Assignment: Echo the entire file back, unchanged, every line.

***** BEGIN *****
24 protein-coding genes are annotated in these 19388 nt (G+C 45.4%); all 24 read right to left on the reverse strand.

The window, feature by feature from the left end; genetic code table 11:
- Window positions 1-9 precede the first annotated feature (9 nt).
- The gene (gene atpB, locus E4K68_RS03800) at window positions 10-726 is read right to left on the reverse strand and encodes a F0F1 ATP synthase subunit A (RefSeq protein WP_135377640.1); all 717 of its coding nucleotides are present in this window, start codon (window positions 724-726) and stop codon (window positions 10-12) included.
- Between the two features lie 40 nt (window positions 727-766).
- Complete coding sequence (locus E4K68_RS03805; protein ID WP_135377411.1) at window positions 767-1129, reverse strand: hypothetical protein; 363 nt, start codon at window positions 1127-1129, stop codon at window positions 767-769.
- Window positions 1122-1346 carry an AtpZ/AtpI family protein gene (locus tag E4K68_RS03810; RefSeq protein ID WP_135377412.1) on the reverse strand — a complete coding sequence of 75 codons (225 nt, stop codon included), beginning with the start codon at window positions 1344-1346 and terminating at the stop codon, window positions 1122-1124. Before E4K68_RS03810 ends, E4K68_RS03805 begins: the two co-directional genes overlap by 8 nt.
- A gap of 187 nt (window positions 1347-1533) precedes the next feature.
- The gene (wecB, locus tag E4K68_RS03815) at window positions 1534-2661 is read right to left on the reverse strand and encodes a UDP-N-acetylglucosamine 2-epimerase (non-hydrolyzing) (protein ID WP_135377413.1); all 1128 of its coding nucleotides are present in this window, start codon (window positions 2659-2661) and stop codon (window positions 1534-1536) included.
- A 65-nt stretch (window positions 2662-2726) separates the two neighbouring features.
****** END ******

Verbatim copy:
24 protein-coding genes are annotated in these 19388 nt (G+C 45.4%); all 24 read right to left on the reverse strand.

The window, feature by feature from the left end; genetic code table 11:
- Window positions 1-9 precede the first annotated feature (9 nt).
- The gene (gene atpB, locus E4K68_RS03800) at window positions 10-726 is read right to left on the reverse strand and encodes a F0F1 ATP synthase subunit A (RefSeq protein WP_135377640.1); all 717 of its coding nucleotides are present in this window, start codon (window positions 724-726) and stop codon (window positions 10-12) included.
- Between the two features lie 40 nt (window positions 727-766).
- Complete coding sequence (locus E4K68_RS03805; protein ID WP_135377411.1) at window positions 767-1129, reverse strand: hypothetical protein; 363 nt, start codon at window positions 1127-1129, stop codon at window positions 767-769.
- Window positions 1122-1346 carry an AtpZ/AtpI family protein gene (locus tag E4K68_RS03810; RefSeq protein ID WP_135377412.1) on the reverse strand — a complete coding sequence of 75 codons (225 nt, stop codon included), beginning with the start codon at window positions 1344-1346 and terminating at the stop codon, window positions 1122-1124. Before E4K68_RS03810 ends, E4K68_RS03805 begins: the two co-directional genes overlap by 8 nt.
- A gap of 187 nt (window positions 1347-1533) precedes the next feature.
- The gene (wecB, locus tag E4K68_RS03815) at window positions 1534-2661 is read right to left on the reverse strand and encodes a UDP-N-acetylglucosamine 2-epimerase (non-hydrolyzing) (protein ID WP_135377413.1); all 1128 of its coding nucleotides are present in this window, start codon (window positions 2659-2661) and stop codon (window positions 1534-1536) included.
- A 65-nt stretch (window positions 2662-2726) separates the two neighbouring features.